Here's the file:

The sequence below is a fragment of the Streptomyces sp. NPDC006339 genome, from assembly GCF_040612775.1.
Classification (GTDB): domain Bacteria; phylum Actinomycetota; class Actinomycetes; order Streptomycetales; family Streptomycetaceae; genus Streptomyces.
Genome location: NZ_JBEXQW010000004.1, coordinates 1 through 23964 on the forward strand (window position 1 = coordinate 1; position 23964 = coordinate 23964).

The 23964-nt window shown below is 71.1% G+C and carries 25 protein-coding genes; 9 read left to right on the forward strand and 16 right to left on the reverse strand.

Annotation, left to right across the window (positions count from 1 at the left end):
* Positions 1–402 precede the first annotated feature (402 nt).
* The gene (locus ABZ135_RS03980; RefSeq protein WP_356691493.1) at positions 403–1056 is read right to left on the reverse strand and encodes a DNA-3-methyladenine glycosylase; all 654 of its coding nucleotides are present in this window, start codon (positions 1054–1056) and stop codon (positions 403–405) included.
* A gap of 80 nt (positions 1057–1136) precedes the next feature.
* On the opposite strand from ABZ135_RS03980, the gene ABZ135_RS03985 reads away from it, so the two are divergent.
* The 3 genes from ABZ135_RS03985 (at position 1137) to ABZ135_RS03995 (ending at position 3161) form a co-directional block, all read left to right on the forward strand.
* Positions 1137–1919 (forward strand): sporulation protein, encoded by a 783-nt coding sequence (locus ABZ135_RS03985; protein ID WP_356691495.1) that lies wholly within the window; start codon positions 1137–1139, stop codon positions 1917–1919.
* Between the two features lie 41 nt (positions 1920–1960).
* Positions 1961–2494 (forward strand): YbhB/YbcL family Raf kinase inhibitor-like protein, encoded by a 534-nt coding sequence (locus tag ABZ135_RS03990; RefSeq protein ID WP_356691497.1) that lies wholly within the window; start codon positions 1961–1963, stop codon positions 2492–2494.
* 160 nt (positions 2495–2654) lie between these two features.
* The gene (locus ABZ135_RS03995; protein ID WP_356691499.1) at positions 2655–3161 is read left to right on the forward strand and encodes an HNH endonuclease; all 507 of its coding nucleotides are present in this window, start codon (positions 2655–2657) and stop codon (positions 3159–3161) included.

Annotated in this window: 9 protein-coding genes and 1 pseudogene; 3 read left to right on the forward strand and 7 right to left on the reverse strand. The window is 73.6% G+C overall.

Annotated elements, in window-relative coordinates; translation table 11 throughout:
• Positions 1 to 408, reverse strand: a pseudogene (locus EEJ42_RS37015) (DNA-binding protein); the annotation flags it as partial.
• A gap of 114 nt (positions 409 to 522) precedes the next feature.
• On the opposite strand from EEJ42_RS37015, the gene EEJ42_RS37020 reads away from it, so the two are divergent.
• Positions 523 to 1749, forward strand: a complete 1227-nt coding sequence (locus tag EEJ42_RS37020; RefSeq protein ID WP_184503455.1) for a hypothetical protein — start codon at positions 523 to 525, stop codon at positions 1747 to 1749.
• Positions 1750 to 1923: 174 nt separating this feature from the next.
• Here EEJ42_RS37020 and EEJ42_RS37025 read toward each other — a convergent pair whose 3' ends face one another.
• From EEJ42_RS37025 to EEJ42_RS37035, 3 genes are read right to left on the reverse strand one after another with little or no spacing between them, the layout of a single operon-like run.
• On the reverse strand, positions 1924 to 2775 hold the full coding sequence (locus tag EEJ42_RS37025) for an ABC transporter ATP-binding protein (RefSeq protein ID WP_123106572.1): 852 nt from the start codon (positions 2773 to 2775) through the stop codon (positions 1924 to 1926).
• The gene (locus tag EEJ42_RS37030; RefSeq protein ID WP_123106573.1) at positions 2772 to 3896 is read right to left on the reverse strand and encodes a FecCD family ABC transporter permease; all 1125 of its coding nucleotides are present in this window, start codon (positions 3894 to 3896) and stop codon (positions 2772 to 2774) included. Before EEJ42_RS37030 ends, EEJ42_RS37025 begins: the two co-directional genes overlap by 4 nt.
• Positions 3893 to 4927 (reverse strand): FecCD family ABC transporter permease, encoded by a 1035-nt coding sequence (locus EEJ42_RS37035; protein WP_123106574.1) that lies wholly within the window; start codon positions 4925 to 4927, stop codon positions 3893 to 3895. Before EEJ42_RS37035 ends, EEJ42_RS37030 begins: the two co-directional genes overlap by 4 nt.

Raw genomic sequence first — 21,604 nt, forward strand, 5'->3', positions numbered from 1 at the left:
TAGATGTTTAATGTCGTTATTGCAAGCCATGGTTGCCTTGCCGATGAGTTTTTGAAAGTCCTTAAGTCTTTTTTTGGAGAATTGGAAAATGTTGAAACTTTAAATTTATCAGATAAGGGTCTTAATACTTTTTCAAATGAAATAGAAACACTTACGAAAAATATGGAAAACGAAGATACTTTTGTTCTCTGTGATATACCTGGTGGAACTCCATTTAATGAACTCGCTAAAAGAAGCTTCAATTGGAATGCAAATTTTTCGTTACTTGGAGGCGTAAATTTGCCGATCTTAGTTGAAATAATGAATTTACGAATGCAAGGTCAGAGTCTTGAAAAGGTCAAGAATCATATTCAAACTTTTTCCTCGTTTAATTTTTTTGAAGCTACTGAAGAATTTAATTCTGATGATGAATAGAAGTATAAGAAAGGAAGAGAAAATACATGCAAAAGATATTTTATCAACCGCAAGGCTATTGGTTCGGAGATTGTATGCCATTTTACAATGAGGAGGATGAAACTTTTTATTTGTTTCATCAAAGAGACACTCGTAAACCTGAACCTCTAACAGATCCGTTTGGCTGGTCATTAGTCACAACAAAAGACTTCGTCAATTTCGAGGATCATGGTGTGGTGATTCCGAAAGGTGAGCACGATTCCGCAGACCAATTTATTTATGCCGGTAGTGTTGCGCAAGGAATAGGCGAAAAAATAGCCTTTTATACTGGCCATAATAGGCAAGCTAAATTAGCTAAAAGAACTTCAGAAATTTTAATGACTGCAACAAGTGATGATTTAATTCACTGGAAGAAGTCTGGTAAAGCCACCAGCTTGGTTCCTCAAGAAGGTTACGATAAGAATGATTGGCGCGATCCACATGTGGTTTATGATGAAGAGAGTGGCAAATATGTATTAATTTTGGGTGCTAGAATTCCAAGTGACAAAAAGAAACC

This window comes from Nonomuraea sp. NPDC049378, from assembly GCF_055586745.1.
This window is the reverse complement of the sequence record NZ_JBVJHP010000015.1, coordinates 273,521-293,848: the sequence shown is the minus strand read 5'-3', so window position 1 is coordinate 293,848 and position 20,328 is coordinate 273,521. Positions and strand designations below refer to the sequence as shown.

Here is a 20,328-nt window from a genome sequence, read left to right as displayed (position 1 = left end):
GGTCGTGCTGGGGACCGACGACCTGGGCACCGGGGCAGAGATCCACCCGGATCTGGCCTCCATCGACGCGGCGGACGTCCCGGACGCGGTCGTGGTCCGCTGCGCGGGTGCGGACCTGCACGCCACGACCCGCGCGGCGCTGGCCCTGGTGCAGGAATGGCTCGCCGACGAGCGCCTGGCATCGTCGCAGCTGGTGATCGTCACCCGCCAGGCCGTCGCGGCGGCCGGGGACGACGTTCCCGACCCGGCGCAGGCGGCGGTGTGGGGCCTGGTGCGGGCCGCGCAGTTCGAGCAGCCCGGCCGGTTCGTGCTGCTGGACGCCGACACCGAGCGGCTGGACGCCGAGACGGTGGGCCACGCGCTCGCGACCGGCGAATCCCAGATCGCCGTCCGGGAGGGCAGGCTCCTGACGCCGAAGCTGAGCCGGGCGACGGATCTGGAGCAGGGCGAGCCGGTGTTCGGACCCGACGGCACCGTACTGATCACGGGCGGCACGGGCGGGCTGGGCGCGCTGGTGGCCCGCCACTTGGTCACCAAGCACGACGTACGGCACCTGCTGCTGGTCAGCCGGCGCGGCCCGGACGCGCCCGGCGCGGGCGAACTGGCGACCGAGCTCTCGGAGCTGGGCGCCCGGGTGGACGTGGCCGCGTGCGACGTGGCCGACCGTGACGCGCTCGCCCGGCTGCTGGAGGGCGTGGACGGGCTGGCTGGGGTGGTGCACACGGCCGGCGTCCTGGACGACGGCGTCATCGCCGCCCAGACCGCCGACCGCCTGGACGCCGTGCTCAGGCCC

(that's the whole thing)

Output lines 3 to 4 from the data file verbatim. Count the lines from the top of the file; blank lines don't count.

Genome location: NZ_JBEXQW010000004.1, coordinates 1 through 23964 on the forward strand (window position 1 = coordinate 1; position 23964 = coordinate 23964).

The 23964-nt window shown below is 71.1% G+C and carries 25 protein-coding genes; 9 read left to right on the forward strand and 16 right to left on the reverse strand.